In After the Wind, Avital Cnaani creates abstract and forceful Formica landscapes. She cuts the material by hand, slices it into strips, piles it or bends it into arches – thus producing hollow, empty objects, bent to the very limit of their flexibility, or flat, torn ones. Cnaani places these objects in space – as though effortlessly, incidentally. The body leans, the body falls, the body drops – as though encased within a weight, sometimes heavy, sometimes light. Cnaani deconstructs the body. Strewn organs, parts projecting out of her own body – hands, hairs, tail; but also of an arid desert landscape – a well, stains, sticks, dry leaves. This is a collection of unraveled organs, and no attempt is made to reunite it. It is laid down in space unsystematically, untidily, intuitively. Drooping landscapes.
Cnaani’s After the Wind is inspired by the memory of both real and imaginary encounters with childhood landscapes that were etched into her consciousness; to a significant extent, these are also collective and universal memories. Cnaani invites the viewer to take part in the experience of encountering the place as a metaphorical environment – its views, histories and representations. These landscapes have retained their primordial essence, but have experienced an event or motion through time. The artist deconstructs and abstracts these landscapes and associates them with the realms of the consciousness, with the way the body – her own – reacts to its meeting with those charged landscapes, as well as with gender and personal aspects.
Cnaani worked with Formica in the early days of her career, and has recently revisited this material – which usually has no existence in its own right, but is rather attached to another material as a thin coating or protective layer. In the present exhibition, Formica requires no other material to define it, thus becoming the key component. Nevertheless, the artist remains loyal to cheap, raw industrial wood with which she has been working throughout the years. This materiality is strongly associated with Israel, with the local Want of Matter trend and its present-day incarnations, as well as with popular design whose traditions are deeply rooted here and imprinted into the local DNA. Cnaani’s work is also somewhat related to the Anti-Form trend followed by female sculptors worldwide since the latter half of the 20th century. These sculptors use alternative materiality – industrial and unpolished; multiplicity and repetition; abstract installations in space; and the translation of personal experiences into a statement with feminist contexts, offering an alternative to the male discourse which had dominated the art scene.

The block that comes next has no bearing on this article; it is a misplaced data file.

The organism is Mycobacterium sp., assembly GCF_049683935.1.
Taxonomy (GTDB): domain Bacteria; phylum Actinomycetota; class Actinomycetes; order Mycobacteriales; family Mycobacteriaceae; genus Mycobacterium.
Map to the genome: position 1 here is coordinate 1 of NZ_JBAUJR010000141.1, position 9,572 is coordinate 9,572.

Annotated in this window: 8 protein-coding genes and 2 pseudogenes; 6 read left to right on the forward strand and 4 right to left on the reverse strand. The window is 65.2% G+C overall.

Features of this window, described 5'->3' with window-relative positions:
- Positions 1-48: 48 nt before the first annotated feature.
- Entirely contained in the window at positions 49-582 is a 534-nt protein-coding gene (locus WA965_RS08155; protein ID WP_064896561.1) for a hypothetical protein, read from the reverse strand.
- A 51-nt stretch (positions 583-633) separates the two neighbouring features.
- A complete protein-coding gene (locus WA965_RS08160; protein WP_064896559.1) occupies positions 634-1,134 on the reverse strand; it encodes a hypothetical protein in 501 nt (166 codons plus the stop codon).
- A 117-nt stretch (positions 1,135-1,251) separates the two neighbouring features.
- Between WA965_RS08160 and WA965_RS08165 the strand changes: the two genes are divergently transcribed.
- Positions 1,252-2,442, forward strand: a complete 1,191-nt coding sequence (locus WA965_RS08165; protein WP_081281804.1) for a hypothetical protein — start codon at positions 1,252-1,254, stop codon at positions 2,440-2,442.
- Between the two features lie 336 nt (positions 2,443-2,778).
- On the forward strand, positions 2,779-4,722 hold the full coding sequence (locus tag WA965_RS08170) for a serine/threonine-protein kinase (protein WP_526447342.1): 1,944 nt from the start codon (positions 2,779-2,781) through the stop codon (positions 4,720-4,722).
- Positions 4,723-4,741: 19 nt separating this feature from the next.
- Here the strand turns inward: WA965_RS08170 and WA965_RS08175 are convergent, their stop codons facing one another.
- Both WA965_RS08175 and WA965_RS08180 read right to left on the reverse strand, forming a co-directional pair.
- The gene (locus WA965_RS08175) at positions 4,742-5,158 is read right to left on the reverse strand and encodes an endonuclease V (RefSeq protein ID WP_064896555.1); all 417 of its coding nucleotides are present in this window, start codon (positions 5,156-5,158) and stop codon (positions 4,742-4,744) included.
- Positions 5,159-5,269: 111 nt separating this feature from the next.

After the Wind
Curator: Ronna Sela